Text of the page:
The longer the 2015 college football season went on, the more the Heisman Trophy contenders separated themselves from the pack. On Monday night, the Heisman Trust whittled down the race to three finalists: Alabama running back Derrick Henry, Clemson quarterback Deshaun Watson and Stanford tailback Christian McCaffrey.
Here's a look at the three players who will make the trip to New York City for Saturday's ceremony, as announced on ESPN's SportsCenter.
Heisman Trophy Finalists
|2015 Heisman Trophy Finalists|
|Deshaun Watson||QB||Clemson||3,512 Pass Yds., 30 Pass TD, 887 Rush Yds., 11 Rush TD|
|Christian McCaffrey||RB||Stanford||1,847 Rush Yds., 8 Rush TD, 41 Rec., 540 Rec. Yds., 4 Rec. TD, 1,042 KR Yds.|
|Derrick Henry||RB||Alabama||1,986 Rush Yds., 23 TD|
Derrick Henry, RB, Alabama
Heisman voters will sometimes settle on selecting the best player on one of the best teams regardless of the strength of his competition. Henry not only fits that criterion but also the goal outlined on the Heisman website. The Heisman Trust awards "the outstanding college football player whose performance best exhibits the pursuit of excellence with integrity."
As FoxSports.com's Bruce Feldman noted, the Alabama running back outran nearly half of the teams in the FBS:
He also surpassed Herschel Walker in the SEC record book for most rushing yards in a single season. Walker played only 11 games in 1981, though, compared to 13 for Henry. Still, the fact Henry is in the same conversation as the 1982 Heisman winner speaks to his talent and resume.
In what was effectively a Heisman elimination game, Henry outgained Leonard Fournette by nearly 200 yards in Alabama's 30-16 win over LSU on Nov. 7. Henry ran for 210 yards and three touchdowns on 38 carries, while Fournette finished with 31 yards and a score on 19 carries.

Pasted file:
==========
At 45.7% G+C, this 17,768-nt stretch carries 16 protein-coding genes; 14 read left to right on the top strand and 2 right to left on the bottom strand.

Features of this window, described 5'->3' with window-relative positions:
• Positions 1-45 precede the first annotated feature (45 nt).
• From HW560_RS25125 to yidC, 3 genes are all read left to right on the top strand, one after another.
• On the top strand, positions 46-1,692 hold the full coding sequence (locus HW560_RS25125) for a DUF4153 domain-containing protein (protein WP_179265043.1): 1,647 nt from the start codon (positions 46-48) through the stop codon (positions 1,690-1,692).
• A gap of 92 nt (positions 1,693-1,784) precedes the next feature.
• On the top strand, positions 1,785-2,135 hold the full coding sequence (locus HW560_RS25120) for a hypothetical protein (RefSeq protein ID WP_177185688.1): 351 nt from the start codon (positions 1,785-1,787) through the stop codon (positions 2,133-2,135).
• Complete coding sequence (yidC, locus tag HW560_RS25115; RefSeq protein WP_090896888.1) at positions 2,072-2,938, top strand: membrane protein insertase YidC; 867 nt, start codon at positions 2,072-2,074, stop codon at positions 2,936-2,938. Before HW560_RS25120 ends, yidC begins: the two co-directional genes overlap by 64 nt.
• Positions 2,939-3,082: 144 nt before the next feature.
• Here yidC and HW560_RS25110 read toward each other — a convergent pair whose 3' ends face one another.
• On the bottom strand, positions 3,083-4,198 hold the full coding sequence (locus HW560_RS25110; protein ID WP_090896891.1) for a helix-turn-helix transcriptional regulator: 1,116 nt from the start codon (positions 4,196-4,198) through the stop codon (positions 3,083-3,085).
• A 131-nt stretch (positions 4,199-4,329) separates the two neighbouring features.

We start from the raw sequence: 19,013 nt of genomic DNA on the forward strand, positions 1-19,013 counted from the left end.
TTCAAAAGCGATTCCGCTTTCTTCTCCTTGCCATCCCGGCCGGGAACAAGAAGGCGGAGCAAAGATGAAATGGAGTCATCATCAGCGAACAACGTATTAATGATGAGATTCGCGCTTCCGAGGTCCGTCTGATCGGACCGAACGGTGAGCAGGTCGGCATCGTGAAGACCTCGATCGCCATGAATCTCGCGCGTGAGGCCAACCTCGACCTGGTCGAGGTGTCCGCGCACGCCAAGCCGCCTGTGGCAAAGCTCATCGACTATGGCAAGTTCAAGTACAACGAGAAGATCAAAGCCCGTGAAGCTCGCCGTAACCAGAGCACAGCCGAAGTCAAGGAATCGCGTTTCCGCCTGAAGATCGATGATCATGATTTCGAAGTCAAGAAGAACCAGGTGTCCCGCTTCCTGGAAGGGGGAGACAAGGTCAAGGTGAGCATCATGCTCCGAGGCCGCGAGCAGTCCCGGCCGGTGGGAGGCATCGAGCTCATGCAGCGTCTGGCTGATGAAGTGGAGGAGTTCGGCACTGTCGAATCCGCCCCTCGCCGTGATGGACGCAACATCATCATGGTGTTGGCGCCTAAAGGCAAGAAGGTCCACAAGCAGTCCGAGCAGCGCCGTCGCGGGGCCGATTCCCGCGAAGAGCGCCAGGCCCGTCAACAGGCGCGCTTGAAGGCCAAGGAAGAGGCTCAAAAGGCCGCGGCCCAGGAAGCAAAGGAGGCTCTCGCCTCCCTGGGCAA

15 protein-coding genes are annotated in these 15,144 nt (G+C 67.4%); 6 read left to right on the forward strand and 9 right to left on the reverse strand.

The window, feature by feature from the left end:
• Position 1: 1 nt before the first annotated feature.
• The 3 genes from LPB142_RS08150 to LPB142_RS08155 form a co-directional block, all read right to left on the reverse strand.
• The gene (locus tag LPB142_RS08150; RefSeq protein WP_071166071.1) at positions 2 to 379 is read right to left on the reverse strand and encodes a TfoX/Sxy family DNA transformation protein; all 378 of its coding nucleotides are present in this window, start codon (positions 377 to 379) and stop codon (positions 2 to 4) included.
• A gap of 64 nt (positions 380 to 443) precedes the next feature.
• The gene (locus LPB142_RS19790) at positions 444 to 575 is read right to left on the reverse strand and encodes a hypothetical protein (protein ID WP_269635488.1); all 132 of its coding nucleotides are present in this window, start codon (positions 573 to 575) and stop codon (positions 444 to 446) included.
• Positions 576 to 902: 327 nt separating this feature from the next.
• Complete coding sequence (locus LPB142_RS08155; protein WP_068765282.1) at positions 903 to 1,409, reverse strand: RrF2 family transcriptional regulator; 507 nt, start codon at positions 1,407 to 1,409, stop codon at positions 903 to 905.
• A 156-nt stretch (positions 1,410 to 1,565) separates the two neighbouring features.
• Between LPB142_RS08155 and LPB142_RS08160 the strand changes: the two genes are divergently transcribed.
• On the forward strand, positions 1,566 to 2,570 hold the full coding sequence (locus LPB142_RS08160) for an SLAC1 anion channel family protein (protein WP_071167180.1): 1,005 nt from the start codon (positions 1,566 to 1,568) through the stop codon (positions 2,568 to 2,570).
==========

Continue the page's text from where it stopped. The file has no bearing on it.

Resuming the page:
Fournette expressed his feelings about not getting the invite on Twitter in one simple emoji:
"Derrick, he did the same thing he's been doing," Crimson Tide quarterback Jake Coker said, per Matt Zenitz of AL.com. "For some reason he just doesn't get as much credit as the other guy. The other guy's really good, too. I'm not taking a shot at him at all. He's a great player, but so is this guy, and he deserves every bit of credit that he's going to get."
Henry doesn't have to worry about not receiving the credit he deserves anymore. No player has been more instrumental to the Tide's success in 2015. Expect him to lift the Heisman Trophy in New York City.
Deshaun Watson, QB, Clemson
If anyone is going to challenge Henry for Heisman supremacy, Watson is the likeliest candidate.
Not only does the Clemson quarterback have 3,512 yards and 30 touchdowns through the air, but he has also run for 887 yards and 11 touchdowns. Watson saved his best football for the second half of the season, averaging 315.2 passing yards and 100.2 rushing yards in the Tigers' final five games.
Clemson did its best to convince Heisman voters, going so far as to create a resume for Watson. Listing opposing defenses as references was a nice touch. Per Clemson Football:
Quarterbacks have hogged the Heisman in recent years. The last five winners were signal-callers, while only Mark Ingram and Reggie Bush—whose Heisman has since been vacated—are the only non-quarterbacks to take home the honor since Ron Dayne in 1999.
If that trend continues this year, Clemson will have its first-ever Heisman Trophy winner.
Christian McCaffrey, RB, Stanford
Rarely do you see a player with McCaffrey's versatility. Not since Bush has somebody impacted a game as consistently as the 19-year-old. Fox Sports' Joel Klatt offered high praise for the Stanford running back:
As Klatt asserted, more talented players than McCaffrey have come through the college ranks, but there's no denying the totality of his contributions. His 3,496 all-purpose yards lead the country by more than 1,000 yards (San Jose State's Tyler Ervin is in second place with 2,410).
With all of that said, McCaffery's Heisman candidacy has two holes.
For one, he plays on the West Coast and isn't a member of the Trojans. Jim Plunkett in 1970 is the last Heisman winner from a California school not named USC. Heisman voters probably haven't seen McCaffrey play anywhere near as much as they've seen Henry and Watson this year.
Further hindering McCaffrey is the fact Stanford missed out on the College Football Playoff. Being on a national title contender isn't a prerequisite for the Heisman, but it can be one of the deciding factors.